The government is floating the first taka bond worth around millions of dollars on London Stock Exchange today (Monday).
Backed by the World Bank Group’s private sector lending arm International Finance Corporation, the taka-denominated bond is part of a plan to raise funds to invest in private infrastructure projects and public-private partnerships (PPPs) in Bangladesh.
Initially, about $10 million will be drawn through bond sales, said Shehzeen Choudhury, the IFC’s communications officer for South Asia.
The government may increase the size of the bond to $1.0 billion depending on initial interest.
The proceeds of the taka bond will be lent to clients in Bangladesh.
In 2015, the IFC requested approval of loans to Pran Agro and Natore Agro, both part of the Pran Group, and the government gave the nod in April this year with 9.75 per cent all-in rate cap.
Each loan has a total size of Tk 800 million with equal repayments in three and five years.
The bond will be listed as the “Bangla Bond”, the Bangladesh High Commission in London said in a statement.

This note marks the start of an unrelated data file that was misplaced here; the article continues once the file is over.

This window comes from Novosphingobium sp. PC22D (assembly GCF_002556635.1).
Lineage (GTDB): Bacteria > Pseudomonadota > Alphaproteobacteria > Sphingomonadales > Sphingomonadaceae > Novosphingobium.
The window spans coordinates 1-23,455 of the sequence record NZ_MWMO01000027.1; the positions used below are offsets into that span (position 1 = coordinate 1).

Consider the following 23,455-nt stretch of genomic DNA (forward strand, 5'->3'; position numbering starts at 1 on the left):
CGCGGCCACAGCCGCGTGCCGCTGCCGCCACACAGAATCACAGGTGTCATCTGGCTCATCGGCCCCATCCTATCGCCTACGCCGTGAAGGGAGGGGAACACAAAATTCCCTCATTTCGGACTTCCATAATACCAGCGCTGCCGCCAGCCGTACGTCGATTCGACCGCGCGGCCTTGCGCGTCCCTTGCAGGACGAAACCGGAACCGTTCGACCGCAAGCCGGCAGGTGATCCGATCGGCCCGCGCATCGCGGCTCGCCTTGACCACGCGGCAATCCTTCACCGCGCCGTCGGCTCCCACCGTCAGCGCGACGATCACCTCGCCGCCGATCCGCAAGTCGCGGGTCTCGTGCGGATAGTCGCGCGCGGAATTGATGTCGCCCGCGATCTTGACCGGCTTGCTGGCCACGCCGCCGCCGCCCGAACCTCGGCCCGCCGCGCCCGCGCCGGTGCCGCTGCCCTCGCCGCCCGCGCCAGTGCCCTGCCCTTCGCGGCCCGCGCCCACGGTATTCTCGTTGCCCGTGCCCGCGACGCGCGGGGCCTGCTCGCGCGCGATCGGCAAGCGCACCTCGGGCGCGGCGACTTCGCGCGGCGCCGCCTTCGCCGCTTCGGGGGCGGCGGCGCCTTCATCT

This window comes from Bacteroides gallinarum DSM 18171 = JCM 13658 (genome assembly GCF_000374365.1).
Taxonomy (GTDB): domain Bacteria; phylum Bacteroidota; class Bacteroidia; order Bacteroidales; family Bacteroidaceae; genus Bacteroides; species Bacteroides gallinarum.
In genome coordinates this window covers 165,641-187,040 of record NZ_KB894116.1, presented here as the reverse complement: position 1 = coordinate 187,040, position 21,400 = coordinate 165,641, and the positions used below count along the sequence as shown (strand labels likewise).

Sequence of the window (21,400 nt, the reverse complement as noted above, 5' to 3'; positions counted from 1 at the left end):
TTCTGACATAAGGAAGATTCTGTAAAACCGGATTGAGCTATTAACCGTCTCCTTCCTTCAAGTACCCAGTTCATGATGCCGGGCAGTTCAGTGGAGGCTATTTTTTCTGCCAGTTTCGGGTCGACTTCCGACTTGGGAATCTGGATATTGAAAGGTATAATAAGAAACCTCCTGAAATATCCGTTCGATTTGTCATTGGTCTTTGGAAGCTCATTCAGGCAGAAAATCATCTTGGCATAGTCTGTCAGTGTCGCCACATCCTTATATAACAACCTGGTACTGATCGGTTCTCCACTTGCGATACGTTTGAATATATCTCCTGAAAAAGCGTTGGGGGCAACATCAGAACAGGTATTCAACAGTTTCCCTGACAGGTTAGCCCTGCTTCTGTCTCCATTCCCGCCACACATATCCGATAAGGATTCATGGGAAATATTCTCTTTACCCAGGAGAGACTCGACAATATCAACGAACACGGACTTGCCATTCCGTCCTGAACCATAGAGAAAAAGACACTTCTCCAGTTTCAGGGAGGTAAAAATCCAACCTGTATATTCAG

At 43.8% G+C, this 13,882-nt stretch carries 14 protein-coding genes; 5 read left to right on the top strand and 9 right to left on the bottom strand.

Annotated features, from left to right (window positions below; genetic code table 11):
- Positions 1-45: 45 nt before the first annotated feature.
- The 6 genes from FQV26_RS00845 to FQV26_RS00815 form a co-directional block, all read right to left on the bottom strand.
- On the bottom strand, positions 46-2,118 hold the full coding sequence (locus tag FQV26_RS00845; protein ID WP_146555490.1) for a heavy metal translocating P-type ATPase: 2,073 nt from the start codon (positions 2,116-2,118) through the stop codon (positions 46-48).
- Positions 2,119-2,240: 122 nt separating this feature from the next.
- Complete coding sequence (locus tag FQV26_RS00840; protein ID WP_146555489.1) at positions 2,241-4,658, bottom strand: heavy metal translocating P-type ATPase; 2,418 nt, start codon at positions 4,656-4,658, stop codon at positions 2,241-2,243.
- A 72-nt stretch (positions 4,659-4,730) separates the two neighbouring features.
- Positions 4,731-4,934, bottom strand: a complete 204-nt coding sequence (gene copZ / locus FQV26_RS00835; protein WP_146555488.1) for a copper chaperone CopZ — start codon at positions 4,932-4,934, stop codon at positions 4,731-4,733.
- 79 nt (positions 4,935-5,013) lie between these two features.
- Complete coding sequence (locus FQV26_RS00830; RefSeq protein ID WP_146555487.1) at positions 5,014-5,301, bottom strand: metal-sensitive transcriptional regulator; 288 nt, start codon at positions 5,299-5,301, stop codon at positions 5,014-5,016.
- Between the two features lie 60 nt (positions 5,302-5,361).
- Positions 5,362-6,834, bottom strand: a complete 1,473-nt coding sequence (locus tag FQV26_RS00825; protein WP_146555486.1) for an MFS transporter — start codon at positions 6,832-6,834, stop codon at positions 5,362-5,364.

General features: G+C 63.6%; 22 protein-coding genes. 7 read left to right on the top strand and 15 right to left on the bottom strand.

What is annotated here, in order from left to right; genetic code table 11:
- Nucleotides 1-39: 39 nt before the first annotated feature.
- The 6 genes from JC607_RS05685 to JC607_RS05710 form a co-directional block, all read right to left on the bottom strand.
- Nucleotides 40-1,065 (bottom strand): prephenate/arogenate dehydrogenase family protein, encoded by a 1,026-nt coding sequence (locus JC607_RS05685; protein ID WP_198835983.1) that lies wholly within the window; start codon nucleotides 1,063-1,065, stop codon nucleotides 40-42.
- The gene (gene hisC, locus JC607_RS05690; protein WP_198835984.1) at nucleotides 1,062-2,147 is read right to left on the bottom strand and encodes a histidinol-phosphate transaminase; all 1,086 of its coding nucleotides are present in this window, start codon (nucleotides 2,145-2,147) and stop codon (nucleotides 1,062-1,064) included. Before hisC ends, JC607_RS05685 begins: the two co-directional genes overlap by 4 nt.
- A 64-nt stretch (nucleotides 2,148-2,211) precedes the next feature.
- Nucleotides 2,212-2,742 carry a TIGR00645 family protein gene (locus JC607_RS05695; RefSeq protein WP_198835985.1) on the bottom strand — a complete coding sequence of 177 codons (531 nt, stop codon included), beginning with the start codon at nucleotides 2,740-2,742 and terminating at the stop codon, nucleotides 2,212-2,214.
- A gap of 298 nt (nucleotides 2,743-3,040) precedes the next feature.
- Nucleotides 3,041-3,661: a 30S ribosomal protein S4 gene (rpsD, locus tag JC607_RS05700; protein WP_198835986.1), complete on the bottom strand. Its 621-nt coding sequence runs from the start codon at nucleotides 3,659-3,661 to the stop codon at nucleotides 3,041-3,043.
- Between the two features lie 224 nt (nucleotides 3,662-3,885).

"The Ring The Bell" ceremony of the listing of bond will be followed by a roundtable of investors to showcase Bangladesh's growth story and investment opportunities, the high commission said.
Finance Minister AHM Mustafa Kamal, Prime Minister’s Adviser on Private Sector Industry and Investment Salman F Rahman and Bangladesh High Commissioner to the UK Saida Muna Tasneem will attend the enlistment ceremony and the roundtable.
Salman will brief the media about the bond later. IFC Vice-President for Asia and Pacific Nena Stoiljkovic, IFC Treasury Client Solutions Director Keshav Gaur, and IFC South Asia Director Mengistu Alemayehu will also be present, bdnews24.com reports.
The high commission will also host a "Bangladesh Investment Dialogue" at the Taz Hotel in the afternoon on the occasion of the enlistment of the bond.
Bangladesh had previously made dollar bonds available to expatriates, but the government cleared the IFC’s proposal to float the bond in 2015 from many other similar proposals as the then finance minister AMA Muhith said the IFC offer seemed “very positive”.
“Foreign banks offer zero interest on deposits. But there will be 4-5 per cent interest on taka bonds. Our expatriates will benefit if they invest their money in bonds instead of depositing that in banks,” he had said.
By then, the IFC had already issued local currency bonds in India worth $10 billion.
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